The lofty space is part of one of several "neighbourhoods" in Sick Kids' new research tower in downtown Toronto, which will bring together the venerable hospitals' 2,000-plus scientists under one roof after decades of being scattered in five different locations.
More than 10 years in the planning and construction, the 21-storey Peter Gilgan Centre for Research and Learning officially opens Sept. 17, a mere few minutes walk from the hospital renowned for the invention of Pablum and the discovery of the genes behind Duchenne muscular dystrophy and cystic fibrosis.
For those intimately involved with its creation, the $400-million tower is much more than just a building — it's intended to be an incubator of innovative ideas, says the hospital's head of research, Dr. Janet Rossant.
"In order to really enhance interactions, we wanted to have ways of people interacting across the building," Rossant explains during a recent tour of the building, which is still in the final phases of completion.
"It's a tall tower. If you close off the floors, you know the people on your floor, you don't know anyone else."
To avoid that sense of people working in isolated silos, the architects incorporated neighbourhood gathering spots, accessible by researchers from several floors that allow them to meet and mingle.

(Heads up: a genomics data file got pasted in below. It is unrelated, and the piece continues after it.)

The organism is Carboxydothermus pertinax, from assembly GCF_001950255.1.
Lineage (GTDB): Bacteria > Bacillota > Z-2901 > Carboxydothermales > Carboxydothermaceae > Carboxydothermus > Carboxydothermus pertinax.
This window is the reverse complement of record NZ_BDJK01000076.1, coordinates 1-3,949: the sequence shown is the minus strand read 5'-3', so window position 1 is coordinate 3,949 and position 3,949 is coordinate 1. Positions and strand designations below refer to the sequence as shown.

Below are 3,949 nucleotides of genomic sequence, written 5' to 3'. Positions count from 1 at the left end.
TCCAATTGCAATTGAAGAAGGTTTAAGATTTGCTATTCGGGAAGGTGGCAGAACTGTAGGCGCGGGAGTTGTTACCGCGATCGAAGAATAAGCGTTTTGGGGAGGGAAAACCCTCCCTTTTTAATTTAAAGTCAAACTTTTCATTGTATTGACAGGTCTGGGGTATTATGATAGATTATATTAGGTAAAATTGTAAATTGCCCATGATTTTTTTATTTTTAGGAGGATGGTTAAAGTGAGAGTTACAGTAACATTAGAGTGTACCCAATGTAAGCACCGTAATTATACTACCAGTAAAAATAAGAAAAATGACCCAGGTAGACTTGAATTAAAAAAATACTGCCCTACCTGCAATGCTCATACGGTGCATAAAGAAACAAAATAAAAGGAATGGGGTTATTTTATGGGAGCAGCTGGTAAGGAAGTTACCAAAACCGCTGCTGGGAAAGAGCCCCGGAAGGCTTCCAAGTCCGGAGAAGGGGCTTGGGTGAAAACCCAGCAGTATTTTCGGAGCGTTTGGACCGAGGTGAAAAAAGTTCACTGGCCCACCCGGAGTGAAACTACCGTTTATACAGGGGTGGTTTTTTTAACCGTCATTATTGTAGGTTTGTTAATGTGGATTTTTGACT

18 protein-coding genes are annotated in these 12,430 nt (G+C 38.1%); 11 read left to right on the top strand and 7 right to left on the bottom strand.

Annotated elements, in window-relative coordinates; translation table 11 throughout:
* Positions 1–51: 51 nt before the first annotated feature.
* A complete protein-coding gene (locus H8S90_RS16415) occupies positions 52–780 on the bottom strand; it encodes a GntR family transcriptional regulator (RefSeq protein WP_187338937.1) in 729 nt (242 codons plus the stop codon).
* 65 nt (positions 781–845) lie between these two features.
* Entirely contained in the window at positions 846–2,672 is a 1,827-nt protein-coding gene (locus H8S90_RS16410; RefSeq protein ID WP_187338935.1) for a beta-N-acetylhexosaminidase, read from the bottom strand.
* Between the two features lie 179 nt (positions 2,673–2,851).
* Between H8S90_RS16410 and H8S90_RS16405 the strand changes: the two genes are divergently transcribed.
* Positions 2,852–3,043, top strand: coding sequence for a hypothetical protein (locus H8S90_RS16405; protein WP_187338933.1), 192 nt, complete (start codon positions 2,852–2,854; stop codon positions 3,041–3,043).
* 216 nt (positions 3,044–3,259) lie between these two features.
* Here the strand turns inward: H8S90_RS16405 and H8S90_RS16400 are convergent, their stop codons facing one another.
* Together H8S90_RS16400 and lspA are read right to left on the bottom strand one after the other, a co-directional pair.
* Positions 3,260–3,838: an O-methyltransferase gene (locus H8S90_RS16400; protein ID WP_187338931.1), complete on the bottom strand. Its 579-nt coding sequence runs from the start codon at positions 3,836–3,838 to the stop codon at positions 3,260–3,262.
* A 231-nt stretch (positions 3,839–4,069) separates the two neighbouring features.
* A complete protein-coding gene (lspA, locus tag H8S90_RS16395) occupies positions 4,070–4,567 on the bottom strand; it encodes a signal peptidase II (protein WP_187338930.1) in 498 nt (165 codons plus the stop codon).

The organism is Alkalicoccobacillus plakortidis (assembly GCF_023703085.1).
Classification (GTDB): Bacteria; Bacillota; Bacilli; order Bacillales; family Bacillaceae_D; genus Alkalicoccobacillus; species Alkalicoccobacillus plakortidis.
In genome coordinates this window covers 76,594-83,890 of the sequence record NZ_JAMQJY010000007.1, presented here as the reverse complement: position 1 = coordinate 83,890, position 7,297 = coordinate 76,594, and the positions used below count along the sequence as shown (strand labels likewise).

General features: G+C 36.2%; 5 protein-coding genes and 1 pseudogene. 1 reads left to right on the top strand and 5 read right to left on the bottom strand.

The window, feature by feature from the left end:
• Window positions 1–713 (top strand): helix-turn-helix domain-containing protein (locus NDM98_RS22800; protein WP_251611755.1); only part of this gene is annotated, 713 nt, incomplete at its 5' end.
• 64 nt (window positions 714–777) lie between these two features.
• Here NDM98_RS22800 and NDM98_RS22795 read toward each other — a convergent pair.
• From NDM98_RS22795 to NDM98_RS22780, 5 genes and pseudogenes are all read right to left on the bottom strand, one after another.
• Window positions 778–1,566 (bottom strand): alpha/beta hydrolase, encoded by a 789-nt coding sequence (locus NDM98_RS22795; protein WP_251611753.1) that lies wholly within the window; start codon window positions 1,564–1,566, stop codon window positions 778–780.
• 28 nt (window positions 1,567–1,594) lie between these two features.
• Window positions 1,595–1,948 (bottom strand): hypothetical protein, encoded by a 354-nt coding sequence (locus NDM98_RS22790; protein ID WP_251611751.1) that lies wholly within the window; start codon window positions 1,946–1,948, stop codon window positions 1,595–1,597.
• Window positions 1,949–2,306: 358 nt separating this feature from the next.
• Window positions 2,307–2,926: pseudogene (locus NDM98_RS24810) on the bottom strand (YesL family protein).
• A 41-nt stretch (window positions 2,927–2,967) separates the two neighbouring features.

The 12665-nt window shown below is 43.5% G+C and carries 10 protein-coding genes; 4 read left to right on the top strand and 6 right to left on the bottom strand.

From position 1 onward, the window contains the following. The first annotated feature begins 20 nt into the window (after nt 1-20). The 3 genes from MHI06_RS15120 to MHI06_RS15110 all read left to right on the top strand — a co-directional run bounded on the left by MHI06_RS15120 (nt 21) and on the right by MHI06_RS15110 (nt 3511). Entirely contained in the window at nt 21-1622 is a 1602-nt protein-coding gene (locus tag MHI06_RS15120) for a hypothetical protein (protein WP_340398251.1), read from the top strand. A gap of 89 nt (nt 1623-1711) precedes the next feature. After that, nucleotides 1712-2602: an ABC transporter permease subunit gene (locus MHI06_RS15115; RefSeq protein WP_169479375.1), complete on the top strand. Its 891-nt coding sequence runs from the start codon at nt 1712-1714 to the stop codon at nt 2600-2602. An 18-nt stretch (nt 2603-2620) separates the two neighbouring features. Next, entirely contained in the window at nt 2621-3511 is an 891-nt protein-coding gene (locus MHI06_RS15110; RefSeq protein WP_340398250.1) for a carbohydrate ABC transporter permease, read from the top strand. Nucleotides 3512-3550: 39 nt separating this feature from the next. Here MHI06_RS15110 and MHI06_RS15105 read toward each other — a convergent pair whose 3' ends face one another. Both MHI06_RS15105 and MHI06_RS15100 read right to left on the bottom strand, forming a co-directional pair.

"They have built these mini atria in which people can come out of the lab, come into this space, sit down, have a coffee, talk to friends, have a small meeting," she says, noting that they're also equipped with video screens on which scientists can illustrate their research.
"This is not just the most beautiful part of the building," Rossant says, sweeping her arm around the space, "but it really exemplifies what we wanted to achieve in the building."
Indeed, the "water-cooler" effect that arises from scientists getting more face time with each other has a payoff of higher-quality research, a 2012 Harvard University study confirmed.
"In the world of science, many lay people have this concept of the mad scientist in the lab and they're so focused and they don't talk to anyone and they keep everything close to their chest," says Mary Jo Haddad, Sick Kids' president and CEO.
"That's not how research works here."
The building will house state-of-the-art research labs for seven broad disciplines — among them genetics/genome biology and neurosciences/mental health — on groups of adjacent floors that will promote easy interaction.
"We want some fuzzy around the edges, so now we mix some of the epidemiologists up with the people working on, particularly, disease," says Rossant, an internationally recognized stem cell biologist. "We mix some of the genetics people with the neuroscience people."
That will be a boon for scientists like Freda Miller and Donald Mabbott, whose specialties couldn't be more different, but whose research goals intersect in surprising ways.